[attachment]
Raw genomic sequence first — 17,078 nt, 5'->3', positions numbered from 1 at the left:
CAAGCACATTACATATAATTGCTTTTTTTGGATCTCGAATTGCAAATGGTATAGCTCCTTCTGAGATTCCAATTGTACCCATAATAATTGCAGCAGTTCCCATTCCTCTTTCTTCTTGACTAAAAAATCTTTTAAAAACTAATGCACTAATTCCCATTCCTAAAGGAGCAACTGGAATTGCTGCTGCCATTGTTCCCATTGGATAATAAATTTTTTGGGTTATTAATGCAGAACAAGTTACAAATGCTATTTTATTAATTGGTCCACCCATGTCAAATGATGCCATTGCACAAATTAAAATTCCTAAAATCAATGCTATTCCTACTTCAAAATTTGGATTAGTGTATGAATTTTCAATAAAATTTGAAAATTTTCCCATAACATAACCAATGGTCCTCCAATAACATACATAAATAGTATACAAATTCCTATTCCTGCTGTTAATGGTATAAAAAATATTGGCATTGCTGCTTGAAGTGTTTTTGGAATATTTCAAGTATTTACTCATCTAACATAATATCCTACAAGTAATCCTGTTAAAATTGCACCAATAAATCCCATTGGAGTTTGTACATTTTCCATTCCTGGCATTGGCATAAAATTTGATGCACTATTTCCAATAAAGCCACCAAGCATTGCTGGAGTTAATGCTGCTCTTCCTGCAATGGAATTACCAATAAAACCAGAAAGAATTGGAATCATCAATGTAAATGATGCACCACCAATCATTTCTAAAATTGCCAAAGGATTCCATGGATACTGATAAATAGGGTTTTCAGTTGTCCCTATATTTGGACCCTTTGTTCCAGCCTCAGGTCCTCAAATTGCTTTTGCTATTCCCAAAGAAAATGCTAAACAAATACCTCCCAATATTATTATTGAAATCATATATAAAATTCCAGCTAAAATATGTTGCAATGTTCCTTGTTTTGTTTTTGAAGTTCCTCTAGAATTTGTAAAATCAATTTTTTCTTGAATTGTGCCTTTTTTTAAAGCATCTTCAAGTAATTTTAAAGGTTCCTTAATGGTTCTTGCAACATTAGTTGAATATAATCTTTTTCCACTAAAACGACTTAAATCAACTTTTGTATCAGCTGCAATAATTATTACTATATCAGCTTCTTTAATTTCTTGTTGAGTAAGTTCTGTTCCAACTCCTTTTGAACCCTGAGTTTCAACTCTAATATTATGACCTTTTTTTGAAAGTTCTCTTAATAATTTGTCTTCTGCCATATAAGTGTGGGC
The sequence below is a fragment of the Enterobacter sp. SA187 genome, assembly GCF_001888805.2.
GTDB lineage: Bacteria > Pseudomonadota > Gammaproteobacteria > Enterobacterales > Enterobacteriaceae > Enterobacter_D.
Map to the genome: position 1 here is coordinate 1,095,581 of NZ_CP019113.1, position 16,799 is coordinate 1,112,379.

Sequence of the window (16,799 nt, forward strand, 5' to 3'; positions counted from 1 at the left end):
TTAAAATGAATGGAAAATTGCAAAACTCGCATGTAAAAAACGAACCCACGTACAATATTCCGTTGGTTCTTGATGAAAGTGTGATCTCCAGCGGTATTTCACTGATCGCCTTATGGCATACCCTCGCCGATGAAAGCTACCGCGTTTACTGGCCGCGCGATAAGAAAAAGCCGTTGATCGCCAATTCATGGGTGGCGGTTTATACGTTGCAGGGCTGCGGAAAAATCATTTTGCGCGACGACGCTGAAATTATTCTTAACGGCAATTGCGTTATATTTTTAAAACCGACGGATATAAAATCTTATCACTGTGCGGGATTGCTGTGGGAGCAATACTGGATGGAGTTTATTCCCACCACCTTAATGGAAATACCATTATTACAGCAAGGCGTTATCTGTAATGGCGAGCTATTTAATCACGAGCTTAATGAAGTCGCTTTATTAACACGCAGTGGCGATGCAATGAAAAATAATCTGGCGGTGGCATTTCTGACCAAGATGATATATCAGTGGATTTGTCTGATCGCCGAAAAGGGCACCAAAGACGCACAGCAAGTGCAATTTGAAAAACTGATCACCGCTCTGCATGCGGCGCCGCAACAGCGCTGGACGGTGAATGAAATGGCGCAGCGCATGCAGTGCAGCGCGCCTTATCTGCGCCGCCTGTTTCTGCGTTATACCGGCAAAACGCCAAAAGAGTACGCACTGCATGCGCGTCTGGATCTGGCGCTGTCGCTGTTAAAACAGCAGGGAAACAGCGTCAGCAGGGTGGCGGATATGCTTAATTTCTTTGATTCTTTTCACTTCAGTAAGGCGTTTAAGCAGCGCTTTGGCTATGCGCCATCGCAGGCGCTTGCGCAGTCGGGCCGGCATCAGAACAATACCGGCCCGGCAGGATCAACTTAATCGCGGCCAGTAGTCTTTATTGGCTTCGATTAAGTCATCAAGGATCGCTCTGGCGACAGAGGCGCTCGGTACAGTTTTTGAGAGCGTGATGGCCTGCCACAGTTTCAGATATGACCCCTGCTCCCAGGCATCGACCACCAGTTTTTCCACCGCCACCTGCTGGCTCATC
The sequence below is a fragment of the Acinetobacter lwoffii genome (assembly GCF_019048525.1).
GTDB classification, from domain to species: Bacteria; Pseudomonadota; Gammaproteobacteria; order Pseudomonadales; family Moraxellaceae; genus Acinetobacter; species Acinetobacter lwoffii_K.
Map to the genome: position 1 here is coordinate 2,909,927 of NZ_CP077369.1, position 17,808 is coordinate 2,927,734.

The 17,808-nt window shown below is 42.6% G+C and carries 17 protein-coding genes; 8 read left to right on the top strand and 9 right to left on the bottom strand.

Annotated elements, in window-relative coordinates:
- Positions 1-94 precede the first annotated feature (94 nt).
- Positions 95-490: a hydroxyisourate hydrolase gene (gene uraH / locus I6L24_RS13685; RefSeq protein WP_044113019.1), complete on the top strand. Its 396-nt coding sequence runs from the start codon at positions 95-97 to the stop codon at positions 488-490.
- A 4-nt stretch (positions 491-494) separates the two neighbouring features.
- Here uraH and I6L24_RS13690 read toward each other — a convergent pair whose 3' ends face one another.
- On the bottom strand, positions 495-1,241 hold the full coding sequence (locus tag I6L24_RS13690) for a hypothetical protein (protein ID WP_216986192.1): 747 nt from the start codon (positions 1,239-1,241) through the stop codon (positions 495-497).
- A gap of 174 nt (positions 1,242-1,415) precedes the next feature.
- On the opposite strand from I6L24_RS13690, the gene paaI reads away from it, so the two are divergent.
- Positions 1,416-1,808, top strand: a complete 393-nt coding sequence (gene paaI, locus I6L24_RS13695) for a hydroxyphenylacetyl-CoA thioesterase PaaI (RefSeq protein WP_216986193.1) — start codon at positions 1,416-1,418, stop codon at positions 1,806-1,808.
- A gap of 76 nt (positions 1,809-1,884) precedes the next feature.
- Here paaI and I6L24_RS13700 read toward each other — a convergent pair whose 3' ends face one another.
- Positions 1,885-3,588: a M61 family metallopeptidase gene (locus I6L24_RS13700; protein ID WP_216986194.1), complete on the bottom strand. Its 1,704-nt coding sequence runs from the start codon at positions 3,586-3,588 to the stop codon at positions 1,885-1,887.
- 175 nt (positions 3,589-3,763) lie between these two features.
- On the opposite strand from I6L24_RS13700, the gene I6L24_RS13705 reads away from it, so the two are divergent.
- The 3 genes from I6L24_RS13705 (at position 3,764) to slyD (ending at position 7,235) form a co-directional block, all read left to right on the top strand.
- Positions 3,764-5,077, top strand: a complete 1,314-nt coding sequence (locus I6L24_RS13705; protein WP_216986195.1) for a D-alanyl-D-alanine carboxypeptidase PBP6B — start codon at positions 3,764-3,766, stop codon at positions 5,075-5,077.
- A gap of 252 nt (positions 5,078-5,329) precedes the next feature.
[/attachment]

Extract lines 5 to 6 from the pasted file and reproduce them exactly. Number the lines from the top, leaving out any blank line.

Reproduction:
Map to the genome: position 1 here is coordinate 1,095,581 of NZ_CP019113.1, position 16,799 is coordinate 1,112,379.

Sequence of the window (16,799 nt, forward strand, 5' to 3'; positions counted from 1 at the left end):